Seahawks trade with opponents they respect for mementos of their NFL careers, something to hang in their “man caves.”
PHOENIX — Whether or not he’s celebrating another Super Bowl win, don’t be surprised to see Seahawks defensive tackle Michael Bennett reach out to New England defensive-line counterpart Vince Wilfork after the game.
Then the two might participate in an increasingly popular postgame ritual in the NFL — trading game jerseys.
The decades-long soccer tradition now seems almost as frequent in the NFL.
“Definitely, this year was the most I’ve ever seen it,’’ said Seattle defensive tackle Tony McDaniel, who has played in the league for nine seasons.
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McDaniel speculates that social media has made it more common, with players often taking to Twitter and other sites to post pictures of jerseys they have acquired.
“More people do it now because they get on Instagram and see other guys doing it, so everybody thinks it’s cool to do it now,’’ said McDaniel.
Often, players exchange jerseys with former college teammates or someone else they have something in common with, such as sharing an agent or trainer.
That’s the case with Bennett and Wilfork, who had the same agent for a while.
“I would trade my Super Bowl jersey with Vince Wilfork,’’ Bennett said this week. “I respect him for the way he has played, and he’s just somebody that I can look up to as a man.’’
Respect, in fact, is at the heart of jersey trading. That word inevitably comes up as a reason to swap jerseys.
Cornerback Richard Sherman this year exchanged jerseys with Philadelphia’s LeSean McCoy, Kansas City’s Dwayne Bowe and Odell Beckham Jr. of the New York Giants.
Like a high-school dance, one party could say no. But Sherman said players usually don’t ask one another without understanding the answer will probably be yes.
“Some people come up and ask and some people it’s just kind of a mutual thing where you look at each other and it’s like ‘OK,’ ’’ Sherman said. Beckham, for instance, asked Sherman after the Giants played the Seahawks in Seattle.
Sometimes there’s competition for a hot jersey. Sherman wanted to ask Dallas’ Dez Bryant after a game this season, but Earl Thomas got to the wide receiver first.
During the season, most players hang the jerseys in their lockers at the team’s VMAC training facility in Renton. Many plan to frame them and hang them in their “man cave’’ after the season.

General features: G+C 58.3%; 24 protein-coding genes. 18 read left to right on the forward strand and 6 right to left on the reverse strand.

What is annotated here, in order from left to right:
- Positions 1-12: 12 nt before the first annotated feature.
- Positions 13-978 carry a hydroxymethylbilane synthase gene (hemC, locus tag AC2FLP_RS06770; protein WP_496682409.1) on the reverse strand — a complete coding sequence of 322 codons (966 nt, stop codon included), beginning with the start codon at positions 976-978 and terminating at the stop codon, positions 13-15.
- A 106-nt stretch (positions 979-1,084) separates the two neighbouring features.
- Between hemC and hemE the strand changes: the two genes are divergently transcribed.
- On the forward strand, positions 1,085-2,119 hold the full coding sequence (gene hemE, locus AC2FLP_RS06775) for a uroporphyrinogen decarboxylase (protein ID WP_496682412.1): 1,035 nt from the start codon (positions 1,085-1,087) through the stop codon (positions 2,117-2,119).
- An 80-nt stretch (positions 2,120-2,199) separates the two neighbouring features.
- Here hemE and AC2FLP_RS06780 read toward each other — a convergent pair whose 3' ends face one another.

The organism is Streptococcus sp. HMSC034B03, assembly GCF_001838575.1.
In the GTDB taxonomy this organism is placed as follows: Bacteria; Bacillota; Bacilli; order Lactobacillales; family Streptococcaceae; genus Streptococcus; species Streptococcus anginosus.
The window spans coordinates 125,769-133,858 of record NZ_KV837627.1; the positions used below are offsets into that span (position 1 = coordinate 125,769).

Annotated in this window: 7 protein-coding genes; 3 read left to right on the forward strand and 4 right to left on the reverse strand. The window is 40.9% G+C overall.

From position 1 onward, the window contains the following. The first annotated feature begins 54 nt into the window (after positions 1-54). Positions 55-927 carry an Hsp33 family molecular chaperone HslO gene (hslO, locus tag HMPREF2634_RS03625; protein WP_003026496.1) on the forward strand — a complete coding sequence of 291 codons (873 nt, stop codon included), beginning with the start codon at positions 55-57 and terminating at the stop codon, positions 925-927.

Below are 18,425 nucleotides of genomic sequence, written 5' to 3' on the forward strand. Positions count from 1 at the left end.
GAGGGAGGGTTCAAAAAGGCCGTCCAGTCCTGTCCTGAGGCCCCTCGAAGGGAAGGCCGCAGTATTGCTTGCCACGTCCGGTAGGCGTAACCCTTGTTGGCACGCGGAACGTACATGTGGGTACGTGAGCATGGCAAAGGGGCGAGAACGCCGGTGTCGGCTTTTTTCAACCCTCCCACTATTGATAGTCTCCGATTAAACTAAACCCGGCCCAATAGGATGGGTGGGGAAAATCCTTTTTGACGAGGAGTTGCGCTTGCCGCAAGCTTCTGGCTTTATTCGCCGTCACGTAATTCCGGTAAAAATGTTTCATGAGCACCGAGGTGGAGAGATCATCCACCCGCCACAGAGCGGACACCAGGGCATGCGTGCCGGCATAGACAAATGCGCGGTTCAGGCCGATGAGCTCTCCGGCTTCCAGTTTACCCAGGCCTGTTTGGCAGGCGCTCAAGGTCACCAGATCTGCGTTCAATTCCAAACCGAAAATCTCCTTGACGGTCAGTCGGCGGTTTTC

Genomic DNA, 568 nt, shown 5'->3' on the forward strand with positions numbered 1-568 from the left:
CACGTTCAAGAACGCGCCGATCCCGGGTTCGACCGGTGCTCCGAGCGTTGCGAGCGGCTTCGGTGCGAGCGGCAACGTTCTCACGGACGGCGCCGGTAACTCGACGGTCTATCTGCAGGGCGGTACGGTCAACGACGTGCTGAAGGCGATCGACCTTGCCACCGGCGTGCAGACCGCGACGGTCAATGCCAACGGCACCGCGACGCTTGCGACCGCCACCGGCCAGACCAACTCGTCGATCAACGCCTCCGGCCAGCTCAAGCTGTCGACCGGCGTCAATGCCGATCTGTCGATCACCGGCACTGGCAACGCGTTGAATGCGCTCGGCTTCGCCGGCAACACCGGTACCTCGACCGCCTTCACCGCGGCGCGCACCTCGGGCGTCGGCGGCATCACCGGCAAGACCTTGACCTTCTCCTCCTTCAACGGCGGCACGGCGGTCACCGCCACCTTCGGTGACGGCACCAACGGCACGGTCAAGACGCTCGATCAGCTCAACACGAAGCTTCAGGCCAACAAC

Prominent in the locker of Seattle middle linebacker Bobby Wagner is a jersey from Carolina middle linebacker Luke Kuechly, who shared The Associated Press All-Pro first-team honors with Wagner.
The two also trained together before the 2012 draft and have kept in contact since. “I have a nice, little collection from guys that I appreciate,’’ Wagner said.
Defensive end Cliff Avril says with a smile that he’s been a more popular target for opponents to approach for a jersey since he signed with the Seahawks last year.
“Me personally, it’s either someone I’m actually really friends with or guys that I look up or think they are doing well,’’ said Avril, a former Detroit Lion whose collection includes Carolina defensive end Charles Johnson.
Receiver Jermaine Kearse has jerseys of most former Washington teammates he has played against in the NFL, notably running back Chris Polk of the Eagles and linebacker Mason Foster of Buccaneers.
Players are given one jersey a year. After that, they have to pay but can buy as many jerseys as they want.
As for the Super Bowl, players actually get two jerseys — the one they are given to wear to media day and other media obligations, and then one for game day.
McDaniel says that while he’s happy to trade a regular-season jersey, he’s keeping his Super Bowl jerseys.
“I’m giving one to my mom and one to my dad,” McDaniel said.
Not everyone swaps jerseys.
“Nah,” Seattle linebacker K.J. Wright said, “What are you going to do with it, hang it up at your house? That’s stupid. … I don’t care about you. I don’t want to see you every day. I want to put up my own stuff.’’
Most of the Seahawks, though, consider it a way of remembering their NFL careers.
“Something to look back on,’’ Wagner said.
The No. 1 jersey on Avril’s hit list is easy to locate.
“Marshawn’s,’’ Avril said, pointing across the room to the locker of teammate Marshawn Lynch. “Definitely have to get his before we leave.’’